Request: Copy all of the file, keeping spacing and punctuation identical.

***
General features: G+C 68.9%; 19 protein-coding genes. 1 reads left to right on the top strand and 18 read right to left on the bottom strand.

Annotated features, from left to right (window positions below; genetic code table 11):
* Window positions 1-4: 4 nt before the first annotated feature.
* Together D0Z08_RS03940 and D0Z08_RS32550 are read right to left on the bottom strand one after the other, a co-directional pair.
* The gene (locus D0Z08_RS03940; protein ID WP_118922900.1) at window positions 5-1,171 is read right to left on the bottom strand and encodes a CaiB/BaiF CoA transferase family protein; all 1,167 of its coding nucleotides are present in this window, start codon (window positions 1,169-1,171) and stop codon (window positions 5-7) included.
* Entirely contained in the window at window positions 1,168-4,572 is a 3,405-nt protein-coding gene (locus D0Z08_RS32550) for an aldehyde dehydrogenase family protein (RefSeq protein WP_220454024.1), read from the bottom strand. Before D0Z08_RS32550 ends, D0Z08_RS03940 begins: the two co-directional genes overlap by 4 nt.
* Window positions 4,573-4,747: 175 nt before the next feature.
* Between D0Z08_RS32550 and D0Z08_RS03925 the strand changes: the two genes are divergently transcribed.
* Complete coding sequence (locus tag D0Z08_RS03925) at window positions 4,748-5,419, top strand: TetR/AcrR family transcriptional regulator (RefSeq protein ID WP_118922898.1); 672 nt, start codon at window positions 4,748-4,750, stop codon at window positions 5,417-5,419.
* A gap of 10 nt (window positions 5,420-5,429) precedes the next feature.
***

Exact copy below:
General features: G+C 68.9%; 19 protein-coding genes. 1 reads left to right on the top strand and 18 read right to left on the bottom strand.

Annotated features, from left to right (window positions below; genetic code table 11):
* Window positions 1-4: 4 nt before the first annotated feature.
* Together D0Z08_RS03940 and D0Z08_RS32550 are read right to left on the bottom strand one after the other, a co-directional pair.
* The gene (locus D0Z08_RS03940; protein ID WP_118922900.1) at window positions 5-1,171 is read right to left on the bottom strand and encodes a CaiB/BaiF CoA transferase family protein; all 1,167 of its coding nucleotides are present in this window, start codon (window positions 1,169-1,171) and stop codon (window positions 5-7) included.
* Entirely contained in the window at window positions 1,168-4,572 is a 3,405-nt protein-coding gene (locus D0Z08_RS32550) for an aldehyde dehydrogenase family protein (RefSeq protein WP_220454024.1), read from the bottom strand. Before D0Z08_RS32550 ends, D0Z08_RS03940 begins: the two co-directional genes overlap by 4 nt.
* Window positions 4,573-4,747: 175 nt before the next feature.
* Between D0Z08_RS32550 and D0Z08_RS03925 the strand changes: the two genes are divergently transcribed.
* Complete coding sequence (locus tag D0Z08_RS03925) at window positions 4,748-5,419, top strand: TetR/AcrR family transcriptional regulator (RefSeq protein ID WP_118922898.1); 672 nt, start codon at window positions 4,748-4,750, stop codon at window positions 5,417-5,419.
* A gap of 10 nt (window positions 5,420-5,429) precedes the next feature.